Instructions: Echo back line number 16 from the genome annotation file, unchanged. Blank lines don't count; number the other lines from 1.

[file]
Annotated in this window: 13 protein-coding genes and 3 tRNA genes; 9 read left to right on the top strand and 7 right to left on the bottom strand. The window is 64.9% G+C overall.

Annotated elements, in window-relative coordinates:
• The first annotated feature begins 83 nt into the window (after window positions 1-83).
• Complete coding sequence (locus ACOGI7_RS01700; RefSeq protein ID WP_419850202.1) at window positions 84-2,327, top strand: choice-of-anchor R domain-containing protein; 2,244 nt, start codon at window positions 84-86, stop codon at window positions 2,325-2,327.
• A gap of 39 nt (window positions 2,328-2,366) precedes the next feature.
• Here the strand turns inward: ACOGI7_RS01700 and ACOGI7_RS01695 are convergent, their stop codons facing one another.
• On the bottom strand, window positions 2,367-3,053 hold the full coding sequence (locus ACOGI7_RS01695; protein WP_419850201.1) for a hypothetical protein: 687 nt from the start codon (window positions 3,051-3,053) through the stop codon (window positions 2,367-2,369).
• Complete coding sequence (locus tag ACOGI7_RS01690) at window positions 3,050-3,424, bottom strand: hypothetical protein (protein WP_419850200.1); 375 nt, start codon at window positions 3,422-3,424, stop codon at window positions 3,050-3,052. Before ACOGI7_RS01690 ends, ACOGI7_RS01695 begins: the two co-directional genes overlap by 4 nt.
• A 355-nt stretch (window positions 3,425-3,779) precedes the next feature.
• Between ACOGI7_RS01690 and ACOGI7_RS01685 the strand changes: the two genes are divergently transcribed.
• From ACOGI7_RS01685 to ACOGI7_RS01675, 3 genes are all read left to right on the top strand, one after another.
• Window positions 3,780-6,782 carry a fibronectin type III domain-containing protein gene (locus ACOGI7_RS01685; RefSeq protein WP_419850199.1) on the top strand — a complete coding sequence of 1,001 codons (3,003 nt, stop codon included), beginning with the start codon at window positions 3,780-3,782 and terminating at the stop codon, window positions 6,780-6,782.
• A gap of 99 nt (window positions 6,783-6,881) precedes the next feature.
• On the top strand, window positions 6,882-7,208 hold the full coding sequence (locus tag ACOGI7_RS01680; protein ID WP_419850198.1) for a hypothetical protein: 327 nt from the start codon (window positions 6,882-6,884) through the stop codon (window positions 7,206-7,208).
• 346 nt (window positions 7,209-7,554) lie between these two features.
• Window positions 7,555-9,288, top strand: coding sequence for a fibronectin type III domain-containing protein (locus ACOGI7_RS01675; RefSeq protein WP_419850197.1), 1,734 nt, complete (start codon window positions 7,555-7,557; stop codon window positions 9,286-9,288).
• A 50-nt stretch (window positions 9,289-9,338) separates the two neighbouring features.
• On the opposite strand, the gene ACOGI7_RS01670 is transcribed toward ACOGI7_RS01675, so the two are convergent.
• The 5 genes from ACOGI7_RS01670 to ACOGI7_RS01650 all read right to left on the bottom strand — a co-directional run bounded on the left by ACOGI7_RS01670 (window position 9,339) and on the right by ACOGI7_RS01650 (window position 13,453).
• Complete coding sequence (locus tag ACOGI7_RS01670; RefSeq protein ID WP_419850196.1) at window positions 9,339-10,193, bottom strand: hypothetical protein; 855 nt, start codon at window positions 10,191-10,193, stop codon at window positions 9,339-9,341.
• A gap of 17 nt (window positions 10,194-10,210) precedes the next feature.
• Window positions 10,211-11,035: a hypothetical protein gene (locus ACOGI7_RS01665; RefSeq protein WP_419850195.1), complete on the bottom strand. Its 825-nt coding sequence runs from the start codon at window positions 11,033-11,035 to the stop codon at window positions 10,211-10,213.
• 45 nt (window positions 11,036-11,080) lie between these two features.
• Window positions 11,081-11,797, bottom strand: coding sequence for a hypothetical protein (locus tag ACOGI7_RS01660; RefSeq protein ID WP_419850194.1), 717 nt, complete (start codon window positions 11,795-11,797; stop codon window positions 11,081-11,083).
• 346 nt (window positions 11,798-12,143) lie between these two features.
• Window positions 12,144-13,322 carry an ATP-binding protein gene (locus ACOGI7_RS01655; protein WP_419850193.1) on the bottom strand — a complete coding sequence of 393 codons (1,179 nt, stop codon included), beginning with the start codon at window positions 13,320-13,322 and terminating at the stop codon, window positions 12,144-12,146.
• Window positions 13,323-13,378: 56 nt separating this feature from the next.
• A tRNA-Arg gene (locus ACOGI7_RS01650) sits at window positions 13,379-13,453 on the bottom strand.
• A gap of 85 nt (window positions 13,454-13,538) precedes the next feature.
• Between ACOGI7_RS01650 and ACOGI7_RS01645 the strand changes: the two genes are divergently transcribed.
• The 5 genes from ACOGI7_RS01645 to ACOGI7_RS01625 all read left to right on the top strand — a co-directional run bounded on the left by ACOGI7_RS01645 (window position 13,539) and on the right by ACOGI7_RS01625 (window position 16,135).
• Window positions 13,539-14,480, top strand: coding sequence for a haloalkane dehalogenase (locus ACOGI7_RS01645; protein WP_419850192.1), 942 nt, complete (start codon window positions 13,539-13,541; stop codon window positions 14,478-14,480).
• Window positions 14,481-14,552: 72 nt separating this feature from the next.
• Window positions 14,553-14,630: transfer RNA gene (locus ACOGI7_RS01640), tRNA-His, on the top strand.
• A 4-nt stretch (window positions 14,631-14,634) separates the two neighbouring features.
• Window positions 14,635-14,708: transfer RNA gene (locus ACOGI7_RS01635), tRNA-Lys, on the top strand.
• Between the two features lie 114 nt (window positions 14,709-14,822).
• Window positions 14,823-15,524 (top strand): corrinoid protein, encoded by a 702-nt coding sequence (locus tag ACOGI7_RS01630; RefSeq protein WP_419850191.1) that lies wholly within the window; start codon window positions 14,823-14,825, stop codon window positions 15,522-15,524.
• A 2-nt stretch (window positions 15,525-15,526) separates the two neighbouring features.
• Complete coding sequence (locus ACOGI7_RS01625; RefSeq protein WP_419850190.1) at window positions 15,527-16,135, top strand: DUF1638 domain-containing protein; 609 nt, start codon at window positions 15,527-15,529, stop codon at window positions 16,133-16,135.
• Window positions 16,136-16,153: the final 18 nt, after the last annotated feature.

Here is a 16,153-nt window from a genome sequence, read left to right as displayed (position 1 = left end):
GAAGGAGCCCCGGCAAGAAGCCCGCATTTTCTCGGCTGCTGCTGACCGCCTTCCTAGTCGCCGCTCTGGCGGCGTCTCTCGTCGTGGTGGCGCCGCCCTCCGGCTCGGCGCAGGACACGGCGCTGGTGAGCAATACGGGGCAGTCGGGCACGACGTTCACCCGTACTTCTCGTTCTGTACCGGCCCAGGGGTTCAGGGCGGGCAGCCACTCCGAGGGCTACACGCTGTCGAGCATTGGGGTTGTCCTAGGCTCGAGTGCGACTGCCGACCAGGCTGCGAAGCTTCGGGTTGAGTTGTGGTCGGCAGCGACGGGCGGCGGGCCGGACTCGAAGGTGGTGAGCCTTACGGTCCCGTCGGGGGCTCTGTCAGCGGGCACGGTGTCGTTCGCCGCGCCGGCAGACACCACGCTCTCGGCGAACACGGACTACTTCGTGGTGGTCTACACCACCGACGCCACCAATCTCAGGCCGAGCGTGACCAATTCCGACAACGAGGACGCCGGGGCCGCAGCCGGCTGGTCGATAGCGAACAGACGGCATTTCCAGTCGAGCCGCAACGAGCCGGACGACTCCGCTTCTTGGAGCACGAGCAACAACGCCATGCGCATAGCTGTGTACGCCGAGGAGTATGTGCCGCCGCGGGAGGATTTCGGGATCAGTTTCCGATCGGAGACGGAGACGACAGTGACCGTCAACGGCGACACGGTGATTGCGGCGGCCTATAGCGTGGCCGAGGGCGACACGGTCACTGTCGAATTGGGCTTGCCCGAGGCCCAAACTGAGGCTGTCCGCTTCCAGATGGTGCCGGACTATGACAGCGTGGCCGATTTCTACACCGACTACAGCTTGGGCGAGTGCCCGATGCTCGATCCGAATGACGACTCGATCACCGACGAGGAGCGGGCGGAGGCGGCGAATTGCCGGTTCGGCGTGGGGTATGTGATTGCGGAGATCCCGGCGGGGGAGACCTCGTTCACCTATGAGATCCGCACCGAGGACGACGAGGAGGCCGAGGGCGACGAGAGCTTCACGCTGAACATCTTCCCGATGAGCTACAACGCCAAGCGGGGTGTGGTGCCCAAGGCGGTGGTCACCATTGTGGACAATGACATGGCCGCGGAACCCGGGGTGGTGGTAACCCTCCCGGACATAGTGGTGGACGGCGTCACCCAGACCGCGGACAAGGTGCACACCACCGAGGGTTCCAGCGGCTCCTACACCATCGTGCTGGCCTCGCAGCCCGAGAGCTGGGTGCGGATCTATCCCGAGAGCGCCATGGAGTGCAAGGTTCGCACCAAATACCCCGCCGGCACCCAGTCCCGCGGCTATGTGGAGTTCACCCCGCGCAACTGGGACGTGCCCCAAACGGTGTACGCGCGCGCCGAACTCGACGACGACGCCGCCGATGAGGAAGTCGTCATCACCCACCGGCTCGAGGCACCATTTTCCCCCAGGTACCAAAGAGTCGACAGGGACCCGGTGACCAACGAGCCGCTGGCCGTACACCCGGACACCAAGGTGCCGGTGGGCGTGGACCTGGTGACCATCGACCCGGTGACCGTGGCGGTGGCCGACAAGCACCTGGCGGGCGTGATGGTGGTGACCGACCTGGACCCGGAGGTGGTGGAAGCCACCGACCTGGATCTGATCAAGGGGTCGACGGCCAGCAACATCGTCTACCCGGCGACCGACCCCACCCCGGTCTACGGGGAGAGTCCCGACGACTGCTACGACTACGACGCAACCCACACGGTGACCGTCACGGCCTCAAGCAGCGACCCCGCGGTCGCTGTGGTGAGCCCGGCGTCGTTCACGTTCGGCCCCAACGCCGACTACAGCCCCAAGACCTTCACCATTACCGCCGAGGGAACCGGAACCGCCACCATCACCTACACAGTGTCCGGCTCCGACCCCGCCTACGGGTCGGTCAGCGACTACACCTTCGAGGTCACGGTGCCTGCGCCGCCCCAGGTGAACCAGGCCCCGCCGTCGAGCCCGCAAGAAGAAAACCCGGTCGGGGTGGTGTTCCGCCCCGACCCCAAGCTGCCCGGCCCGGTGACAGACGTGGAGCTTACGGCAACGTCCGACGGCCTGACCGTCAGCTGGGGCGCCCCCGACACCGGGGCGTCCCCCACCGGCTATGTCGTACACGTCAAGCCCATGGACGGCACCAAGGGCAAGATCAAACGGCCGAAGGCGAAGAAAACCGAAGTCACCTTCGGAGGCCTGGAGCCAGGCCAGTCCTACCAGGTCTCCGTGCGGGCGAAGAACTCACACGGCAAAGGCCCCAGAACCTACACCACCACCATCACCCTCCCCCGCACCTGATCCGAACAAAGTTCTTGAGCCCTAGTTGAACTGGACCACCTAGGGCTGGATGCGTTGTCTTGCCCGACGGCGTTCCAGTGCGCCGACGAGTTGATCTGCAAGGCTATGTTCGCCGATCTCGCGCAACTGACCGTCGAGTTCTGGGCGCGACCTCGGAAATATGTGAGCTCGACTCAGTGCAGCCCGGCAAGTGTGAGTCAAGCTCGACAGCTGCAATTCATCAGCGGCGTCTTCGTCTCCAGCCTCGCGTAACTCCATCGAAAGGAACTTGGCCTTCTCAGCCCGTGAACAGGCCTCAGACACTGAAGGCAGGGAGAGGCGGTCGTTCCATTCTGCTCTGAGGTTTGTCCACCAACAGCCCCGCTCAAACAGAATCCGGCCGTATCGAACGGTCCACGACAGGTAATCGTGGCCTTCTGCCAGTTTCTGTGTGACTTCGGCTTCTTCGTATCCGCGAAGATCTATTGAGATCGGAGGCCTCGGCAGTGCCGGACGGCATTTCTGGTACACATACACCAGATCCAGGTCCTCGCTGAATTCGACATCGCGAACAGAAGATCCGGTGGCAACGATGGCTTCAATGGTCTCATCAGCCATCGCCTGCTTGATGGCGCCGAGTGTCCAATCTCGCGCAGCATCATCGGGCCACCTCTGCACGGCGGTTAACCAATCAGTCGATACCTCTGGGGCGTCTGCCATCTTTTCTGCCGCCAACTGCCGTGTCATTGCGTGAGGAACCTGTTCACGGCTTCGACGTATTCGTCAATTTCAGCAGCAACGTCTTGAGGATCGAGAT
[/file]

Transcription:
• Window positions 7,555-9,288, top strand: coding sequence for a fibronectin type III domain-containing protein (locus ACOGI7_RS01675; RefSeq protein WP_419850197.1), 1,734 nt, complete (start codon window positions 7,555-7,557; stop codon window positions 9,286-9,288).